There are so many preconceived notions about what minimalism “is” — in fact, if you run a search for minimalism, minimalist lifestyle, or how to be a minimalist, you will be bombarded with images of bright, white, empty rooms, typically with a modern table-and-chair duo set stylishly off to one side, perhaps featuring a strategically placed clock or plant.
What you usually don’t see is any sign of children; no stray toys or little coats in the tidy entryway. Nothing stands out to you that would suggest “Here There Be Children”.
As a parent interested in minimalism, you may begin to feel discouraged and question, “Is minimalism with kids actually possible?”
Rest assured, not only is it possible to be a minimalist if you have kids, encouraging minimalism in your children actually has many benefits!
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Is it really possible to practice minimalism with kids?
First of all, what is minimalism?
Perhaps a better question to ask is, what minimalism isn’t.
- Minimalism isn’t about getting rid of everything you own.
- Minimalism has nothing to do with how many clothes you have in your wardrobe or what kind of car you drive.
- Being a minimalist doesn’t mean you need to live in a tiny house or paint all of your walls stark-white.
- Trying to live minimally doesn’t mean you have to stop caring about money.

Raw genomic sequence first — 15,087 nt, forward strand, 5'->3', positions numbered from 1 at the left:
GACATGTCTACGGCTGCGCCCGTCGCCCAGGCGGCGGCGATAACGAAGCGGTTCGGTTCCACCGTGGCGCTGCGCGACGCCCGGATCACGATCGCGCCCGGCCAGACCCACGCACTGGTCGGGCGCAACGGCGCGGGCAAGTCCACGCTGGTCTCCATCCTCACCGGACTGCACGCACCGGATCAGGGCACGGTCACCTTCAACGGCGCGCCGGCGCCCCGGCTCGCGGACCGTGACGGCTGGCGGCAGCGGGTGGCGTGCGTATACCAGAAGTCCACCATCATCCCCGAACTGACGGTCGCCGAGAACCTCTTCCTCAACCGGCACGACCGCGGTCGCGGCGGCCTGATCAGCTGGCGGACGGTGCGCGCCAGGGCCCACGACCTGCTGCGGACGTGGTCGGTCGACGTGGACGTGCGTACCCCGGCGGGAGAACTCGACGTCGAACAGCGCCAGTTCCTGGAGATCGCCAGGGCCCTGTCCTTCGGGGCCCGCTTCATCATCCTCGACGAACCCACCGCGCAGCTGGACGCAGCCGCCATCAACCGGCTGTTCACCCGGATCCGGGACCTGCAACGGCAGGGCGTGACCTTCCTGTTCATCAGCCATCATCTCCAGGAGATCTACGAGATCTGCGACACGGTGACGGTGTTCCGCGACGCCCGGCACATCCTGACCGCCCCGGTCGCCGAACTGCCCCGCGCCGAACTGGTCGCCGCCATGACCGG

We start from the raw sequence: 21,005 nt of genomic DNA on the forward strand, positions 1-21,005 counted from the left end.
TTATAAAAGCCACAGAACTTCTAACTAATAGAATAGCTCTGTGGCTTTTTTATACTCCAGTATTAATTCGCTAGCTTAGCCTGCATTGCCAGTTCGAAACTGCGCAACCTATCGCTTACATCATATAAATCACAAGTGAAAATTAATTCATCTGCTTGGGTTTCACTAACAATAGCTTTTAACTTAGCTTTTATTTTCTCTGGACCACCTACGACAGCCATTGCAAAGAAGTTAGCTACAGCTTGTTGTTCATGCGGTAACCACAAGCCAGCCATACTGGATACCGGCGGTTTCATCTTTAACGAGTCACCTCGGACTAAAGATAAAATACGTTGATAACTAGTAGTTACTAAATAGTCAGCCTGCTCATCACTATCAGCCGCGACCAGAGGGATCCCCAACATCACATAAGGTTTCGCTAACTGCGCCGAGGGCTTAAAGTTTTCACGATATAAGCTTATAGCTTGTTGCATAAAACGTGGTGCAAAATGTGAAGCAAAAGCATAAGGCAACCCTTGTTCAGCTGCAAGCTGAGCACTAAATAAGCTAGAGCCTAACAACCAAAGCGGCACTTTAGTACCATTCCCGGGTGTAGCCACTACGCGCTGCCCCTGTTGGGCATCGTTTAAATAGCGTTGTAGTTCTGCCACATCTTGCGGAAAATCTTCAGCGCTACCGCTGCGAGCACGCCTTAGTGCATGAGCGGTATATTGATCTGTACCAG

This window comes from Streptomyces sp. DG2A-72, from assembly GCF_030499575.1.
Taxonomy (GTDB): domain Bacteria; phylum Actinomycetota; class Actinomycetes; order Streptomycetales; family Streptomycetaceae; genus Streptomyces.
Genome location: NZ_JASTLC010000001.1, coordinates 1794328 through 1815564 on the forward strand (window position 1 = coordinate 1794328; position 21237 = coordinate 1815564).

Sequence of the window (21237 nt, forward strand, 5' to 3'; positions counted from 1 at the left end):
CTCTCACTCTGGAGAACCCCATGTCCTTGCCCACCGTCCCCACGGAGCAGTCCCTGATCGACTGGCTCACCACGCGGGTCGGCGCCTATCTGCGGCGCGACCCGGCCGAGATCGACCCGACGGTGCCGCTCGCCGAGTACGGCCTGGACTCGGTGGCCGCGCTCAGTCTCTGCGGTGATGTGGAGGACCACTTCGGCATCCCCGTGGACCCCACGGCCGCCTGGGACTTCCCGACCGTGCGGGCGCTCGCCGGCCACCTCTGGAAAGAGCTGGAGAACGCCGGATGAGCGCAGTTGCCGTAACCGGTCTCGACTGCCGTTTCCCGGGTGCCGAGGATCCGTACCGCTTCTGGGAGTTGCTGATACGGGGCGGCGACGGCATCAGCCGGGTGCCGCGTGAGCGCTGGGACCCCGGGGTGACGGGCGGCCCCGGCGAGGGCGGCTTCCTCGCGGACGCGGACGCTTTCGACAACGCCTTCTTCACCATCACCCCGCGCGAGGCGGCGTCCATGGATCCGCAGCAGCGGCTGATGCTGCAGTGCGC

- Most of all, you being a minimalist doesn’t mean you give up activities and items you love!
One of my favorite quotes about the definition of minimalism is from Joshua Becker, and it goes:
Minimalism is the intentional promotion of the things we most value and the removal of anything that distracts us from it.
What I love about Joshua’s definition of minimalism is that it is so positive; it’s not focused on the process of getting rid of stuff, instead, it’s encouraging to hyper-focus on surrounding yourself with only the things you value and treasure most.
Take it from a guy who has two young children himself and literally wrote the book on being “Clutterfree with Kids”, minimalism with kids IS possible!
Can you be a minimalist if you have children?
Yes, yes, YES!
True story time; practicing minimalism as a family has been life-changing for us.
As a mother of two young and very energetic boys, I was constantly running around picking up after my kids; they blew through the house like mini-tornados, leaving toys and inside-out clothing scattered in their wake.
(Can you even call yourself a parent if you have never picked up inside-out pants and peeled away the underwear like a banana peel?)
If you are anything like me, at times you may have heard a little voice inside your head whispering, “Just throw it all out the window.”
That little whisper felt more like a scream to me — and then I stumbled upon minimalism.
Dear friend, I was shook.
Before I discovered minimalism, I was the girl who carted around 25 pounds of college notebooks and folders because I was afraid to get rid of it.
I was the girl who took home items discarded on the side of the road just because they were free and had trouble throwing away old olive bottles.
I was the girl who lost her parents too early and couldn’t bear to get rid of their old possessions due to fear and guilt; and so they sat for decades, sad and untouched in boxes and bins.
I realized that I was letting negative emotions like fear, guilt, and anxiety from the past control my present and my hoarding tendencies weren’t only holding me back, they were also affecting my kids.
Instead of spending time playing with my children, I was wasting hours every day tidying up junk we didn’t even want or need.